Baby Blue by Pol Koutsakis, translated by Anne-Marie Stanton-Ife

Baby Blue by Pol Koutsakis, translated by Anne-Marie Stanton-Ife
Russell James

You know that ‘second book problem’? Well, the second in the Athens-based Stratos Gazis crime series defies the rule; it’s better than the first. Stratos, you’ll remember, is a big, well-built, fight-ready but ethics-driven hit-man (work that one out) who shoves his way through the EU-wrecked ruins of Greek’s capital city removing scum. This time he’s been hired by a 14-year-old blind street magician to find who killed her adoptive father.

Ruth Morse on Historical, American & Brit Noir

Ruth Morse on Historical, American & Brit Noir

For those looking for particular areas of crime fiction, either geographical or generic, Barry provides a choice of about half-a-dozen paperbacks (Pocket Essentials, Oldcastle Books). What makes these urgently recommendable is their engagement with a long list of authors one may or may not have come across, mainly contemporary. The entries are scrupulous about recommendations and reservations, and never commit the cardinal sin of spoiling the plot.

The Killing Habit by Mark Billingham

The Killing Habit by Mark Billingham
Michael Carlson

Someone is killing cats up North London way, and although Tom Thorne can’t help but feel tomicide is not his proper calling, he’s going to be seconded to his old Kentish Town stomping grounds, an improvement over his new commute from his partner Helen’s place in Tulse Hill up to Hendon. And he knows there is always the possibility the serial feline killer might move on to something more satisfying, for both of them. That’s the grim reality for Thorne, an honesty that makes him one of British crime fiction’s most compelling detectives.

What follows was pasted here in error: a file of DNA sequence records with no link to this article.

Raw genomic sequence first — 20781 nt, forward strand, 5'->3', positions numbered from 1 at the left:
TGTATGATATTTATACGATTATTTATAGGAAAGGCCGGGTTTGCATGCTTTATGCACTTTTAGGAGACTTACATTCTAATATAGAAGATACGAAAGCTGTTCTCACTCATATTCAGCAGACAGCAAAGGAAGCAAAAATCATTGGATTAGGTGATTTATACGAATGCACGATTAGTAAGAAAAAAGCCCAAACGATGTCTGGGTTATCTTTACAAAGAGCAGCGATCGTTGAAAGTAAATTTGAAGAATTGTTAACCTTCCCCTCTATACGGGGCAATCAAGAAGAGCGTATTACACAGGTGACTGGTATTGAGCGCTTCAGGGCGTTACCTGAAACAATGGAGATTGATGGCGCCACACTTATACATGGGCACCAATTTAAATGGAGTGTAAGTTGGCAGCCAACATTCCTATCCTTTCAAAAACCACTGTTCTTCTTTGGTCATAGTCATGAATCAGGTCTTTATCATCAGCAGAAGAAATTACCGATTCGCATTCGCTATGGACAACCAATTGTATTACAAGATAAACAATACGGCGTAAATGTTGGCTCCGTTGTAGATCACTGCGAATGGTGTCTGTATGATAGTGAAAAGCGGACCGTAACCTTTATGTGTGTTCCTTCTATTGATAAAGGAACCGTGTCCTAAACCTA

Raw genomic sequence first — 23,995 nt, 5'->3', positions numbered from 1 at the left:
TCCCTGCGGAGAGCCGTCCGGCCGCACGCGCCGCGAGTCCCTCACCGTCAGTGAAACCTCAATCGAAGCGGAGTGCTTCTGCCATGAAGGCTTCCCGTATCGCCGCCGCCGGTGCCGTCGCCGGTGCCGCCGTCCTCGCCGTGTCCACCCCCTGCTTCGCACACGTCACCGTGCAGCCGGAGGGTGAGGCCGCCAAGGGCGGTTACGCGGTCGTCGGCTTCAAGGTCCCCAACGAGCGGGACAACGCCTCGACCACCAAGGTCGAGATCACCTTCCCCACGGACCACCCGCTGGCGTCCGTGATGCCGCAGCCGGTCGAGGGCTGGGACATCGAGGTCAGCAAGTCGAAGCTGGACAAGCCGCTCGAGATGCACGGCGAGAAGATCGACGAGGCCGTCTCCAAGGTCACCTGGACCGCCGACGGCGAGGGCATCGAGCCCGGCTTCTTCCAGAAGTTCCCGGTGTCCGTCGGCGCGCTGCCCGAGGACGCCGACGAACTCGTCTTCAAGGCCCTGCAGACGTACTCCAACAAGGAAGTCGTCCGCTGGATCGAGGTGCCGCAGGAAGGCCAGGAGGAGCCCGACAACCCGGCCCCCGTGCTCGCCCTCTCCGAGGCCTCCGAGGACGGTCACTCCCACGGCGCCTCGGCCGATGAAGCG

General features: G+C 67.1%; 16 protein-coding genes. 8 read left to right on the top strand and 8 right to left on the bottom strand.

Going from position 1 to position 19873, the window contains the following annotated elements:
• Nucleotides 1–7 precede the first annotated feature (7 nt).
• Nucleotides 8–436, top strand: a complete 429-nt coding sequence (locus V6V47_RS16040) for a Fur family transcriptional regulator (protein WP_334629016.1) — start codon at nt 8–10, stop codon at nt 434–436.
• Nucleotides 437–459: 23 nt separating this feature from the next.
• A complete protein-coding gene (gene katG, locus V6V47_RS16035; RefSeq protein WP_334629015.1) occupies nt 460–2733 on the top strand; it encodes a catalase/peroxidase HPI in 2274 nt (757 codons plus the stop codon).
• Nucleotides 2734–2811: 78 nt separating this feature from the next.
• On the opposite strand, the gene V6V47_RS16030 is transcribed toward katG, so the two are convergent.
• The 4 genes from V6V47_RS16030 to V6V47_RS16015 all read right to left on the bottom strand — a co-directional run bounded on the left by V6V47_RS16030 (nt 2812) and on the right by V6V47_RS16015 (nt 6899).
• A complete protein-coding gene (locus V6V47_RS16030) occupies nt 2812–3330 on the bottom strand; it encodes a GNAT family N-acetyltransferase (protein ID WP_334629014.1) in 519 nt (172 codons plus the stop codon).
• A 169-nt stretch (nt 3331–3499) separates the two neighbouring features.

Fault Lines: Doug Johnstone talks to Crime Time

Fault Lines: Doug Johnstone talks to Crime Time

‘Where do you get your ideas from?’ It’s the most asked question of authors, the one that strikes fear into our hearts because, really, we have no fucking idea where our ideas come from. The late great Iain Banks used to answer the question by saying there was a website, www.ideasforauthors.com, which generated them for you. And by Christ, that would be an absolutely awesome idea, in fact, I might set up that website myself, something that just randomly generated ideas from newspapers and other sources, gave you prompts and sent you off to write your meisterwerk.

The Old Religion: Martyn Waites talks to Crime Time

The Old Religion: Martyn Waites talks to Crime Time

A couple of years ago for reasons no one will have the slightest interest in, I had cause to leave London and move down to the South West. Despite coming from Newcastle and still self-identifying as a Geordie (can’t do much about the accent, I’m afraid), I’ve spent most of my adult life in and around our capital and its environs and it was quite a wrench. No more would I be able to just pop into town for a few drinks with my mates and share work gossip. Now I’d have to plan that weeks, if not months, in advance. I’d also spent the last decade writing under the name Tania Carver and would soon be appearing under my own name once more.

It Was Her: Mark Hill talks to Crime Time

It Was Her: Mark Hill talks to Crime Time

Hands up who’s ever found themselves staring into a stranger’s house late at night? You’re strolling along the street, say, minding your own business – taking the dog for a walk, or on your way home – and your attention is caught by soft lamplight coming from inside a home. The curtains are open so you can see right inside, you see everything. You slow. The dog may helpfully stop to sniff something on the pavement, giving you the excuse to stop in front of the house.

TO THE MAX Maxim Jakubowksi on New Crime

TO THE MAX Maxim Jakubowksi on New Crime

A wonderfully diverse month of new titles, ranging from psychological thrillers, science fiction adventures and variations on Sherlock Holmes, world-ranging existential endeavours, investigations set in London, Sweden, New York, Berlin (twice, albeit in different periods), Paris, Rome, Ankara and Istanbul and places beyond, with much in the way of powerful, positive female characters alongside the customary troubled cops and investigators. Not one book is alike, and all are worth a serious detour.

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